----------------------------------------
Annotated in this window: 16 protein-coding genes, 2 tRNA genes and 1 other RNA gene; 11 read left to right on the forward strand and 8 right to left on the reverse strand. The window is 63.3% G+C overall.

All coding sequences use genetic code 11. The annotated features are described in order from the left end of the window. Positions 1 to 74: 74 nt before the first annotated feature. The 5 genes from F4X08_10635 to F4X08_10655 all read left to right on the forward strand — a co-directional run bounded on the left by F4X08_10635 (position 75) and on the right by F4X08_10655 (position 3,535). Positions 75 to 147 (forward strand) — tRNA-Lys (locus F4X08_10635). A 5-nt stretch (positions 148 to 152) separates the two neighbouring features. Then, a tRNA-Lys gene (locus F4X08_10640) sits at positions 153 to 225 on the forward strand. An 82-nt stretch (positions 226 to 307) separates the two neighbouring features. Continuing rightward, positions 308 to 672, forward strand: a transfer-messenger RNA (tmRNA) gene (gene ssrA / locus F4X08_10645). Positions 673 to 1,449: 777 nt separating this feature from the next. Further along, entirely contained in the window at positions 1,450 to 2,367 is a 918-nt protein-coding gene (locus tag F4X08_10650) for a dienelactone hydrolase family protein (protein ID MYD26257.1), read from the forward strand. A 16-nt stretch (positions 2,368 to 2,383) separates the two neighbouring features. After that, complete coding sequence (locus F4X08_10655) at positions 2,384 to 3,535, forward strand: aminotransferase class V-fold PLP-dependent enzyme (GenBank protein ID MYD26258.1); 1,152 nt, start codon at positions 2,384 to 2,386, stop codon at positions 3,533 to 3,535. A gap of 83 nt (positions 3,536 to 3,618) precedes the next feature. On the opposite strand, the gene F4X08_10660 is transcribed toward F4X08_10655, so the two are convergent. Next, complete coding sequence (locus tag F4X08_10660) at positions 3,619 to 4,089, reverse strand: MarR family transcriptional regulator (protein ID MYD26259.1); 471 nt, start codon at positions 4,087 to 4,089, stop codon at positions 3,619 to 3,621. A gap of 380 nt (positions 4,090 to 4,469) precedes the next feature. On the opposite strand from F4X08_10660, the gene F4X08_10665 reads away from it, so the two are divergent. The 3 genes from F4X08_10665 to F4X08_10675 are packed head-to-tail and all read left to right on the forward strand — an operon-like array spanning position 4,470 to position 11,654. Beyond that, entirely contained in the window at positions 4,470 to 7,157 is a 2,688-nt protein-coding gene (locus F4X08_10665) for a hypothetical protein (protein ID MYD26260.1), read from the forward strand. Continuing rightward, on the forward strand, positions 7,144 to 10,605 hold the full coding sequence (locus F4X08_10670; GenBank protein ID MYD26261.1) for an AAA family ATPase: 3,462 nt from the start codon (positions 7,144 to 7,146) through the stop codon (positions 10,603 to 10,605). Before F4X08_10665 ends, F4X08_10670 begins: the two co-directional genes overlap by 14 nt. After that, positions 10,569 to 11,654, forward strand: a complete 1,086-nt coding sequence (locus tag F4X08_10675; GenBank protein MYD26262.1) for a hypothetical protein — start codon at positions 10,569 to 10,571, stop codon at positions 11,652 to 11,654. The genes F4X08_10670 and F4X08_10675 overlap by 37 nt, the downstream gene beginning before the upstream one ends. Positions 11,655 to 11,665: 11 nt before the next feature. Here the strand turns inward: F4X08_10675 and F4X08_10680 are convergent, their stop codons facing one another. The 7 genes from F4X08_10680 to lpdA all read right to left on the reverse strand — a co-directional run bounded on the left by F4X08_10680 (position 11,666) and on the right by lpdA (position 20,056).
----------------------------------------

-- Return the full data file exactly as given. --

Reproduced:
Annotated in this window: 16 protein-coding genes, 2 tRNA genes and 1 other RNA gene; 11 read left to right on the forward strand and 8 right to left on the reverse strand. The window is 63.3% G+C overall.

All coding sequences use genetic code 11. The annotated features are described in order from the left end of the window. Positions 1 to 74: 74 nt before the first annotated feature. The 5 genes from F4X08_10635 to F4X08_10655 all read left to right on the forward strand — a co-directional run bounded on the left by F4X08_10635 (position 75) and on the right by F4X08_10655 (position 3,535). Positions 75 to 147 (forward strand) — tRNA-Lys (locus F4X08_10635). A 5-nt stretch (positions 148 to 152) separates the two neighbouring features. Then, a tRNA-Lys gene (locus F4X08_10640) sits at positions 153 to 225 on the forward strand. An 82-nt stretch (positions 226 to 307) separates the two neighbouring features. Continuing rightward, positions 308 to 672, forward strand: a transfer-messenger RNA (tmRNA) gene (gene ssrA / locus F4X08_10645). Positions 673 to 1,449: 777 nt separating this feature from the next. Further along, entirely contained in the window at positions 1,450 to 2,367 is a 918-nt protein-coding gene (locus tag F4X08_10650) for a dienelactone hydrolase family protein (protein ID MYD26257.1), read from the forward strand. A 16-nt stretch (positions 2,368 to 2,383) separates the two neighbouring features. After that, complete coding sequence (locus F4X08_10655) at positions 2,384 to 3,535, forward strand: aminotransferase class V-fold PLP-dependent enzyme (GenBank protein ID MYD26258.1); 1,152 nt, start codon at positions 2,384 to 2,386, stop codon at positions 3,533 to 3,535. A gap of 83 nt (positions 3,536 to 3,618) precedes the next feature. On the opposite strand, the gene F4X08_10660 is transcribed toward F4X08_10655, so the two are convergent. Next, complete coding sequence (locus tag F4X08_10660) at positions 3,619 to 4,089, reverse strand: MarR family transcriptional regulator (protein ID MYD26259.1); 471 nt, start codon at positions 4,087 to 4,089, stop codon at positions 3,619 to 3,621. A gap of 380 nt (positions 4,090 to 4,469) precedes the next feature. On the opposite strand from F4X08_10660, the gene F4X08_10665 reads away from it, so the two are divergent. The 3 genes from F4X08_10665 to F4X08_10675 are packed head-to-tail and all read left to right on the forward strand — an operon-like array spanning position 4,470 to position 11,654. Beyond that, entirely contained in the window at positions 4,470 to 7,157 is a 2,688-nt protein-coding gene (locus F4X08_10665) for a hypothetical protein (protein ID MYD26260.1), read from the forward strand. Continuing rightward, on the forward strand, positions 7,144 to 10,605 hold the full coding sequence (locus F4X08_10670; GenBank protein ID MYD26261.1) for an AAA family ATPase: 3,462 nt from the start codon (positions 7,144 to 7,146) through the stop codon (positions 10,603 to 10,605). Before F4X08_10665 ends, F4X08_10670 begins: the two co-directional genes overlap by 14 nt. After that, positions 10,569 to 11,654, forward strand: a complete 1,086-nt coding sequence (locus tag F4X08_10675; GenBank protein MYD26262.1) for a hypothetical protein — start codon at positions 10,569 to 10,571, stop codon at positions 11,652 to 11,654. The genes F4X08_10670 and F4X08_10675 overlap by 37 nt, the downstream gene beginning before the upstream one ends. Positions 11,655 to 11,665: 11 nt before the next feature. Here the strand turns inward: F4X08_10675 and F4X08_10680 are convergent, their stop codons facing one another. The 7 genes from F4X08_10680 to lpdA all read right to left on the reverse strand — a co-directional run bounded on the left by F4X08_10680 (position 11,666) and on the right by lpdA (position 20,056).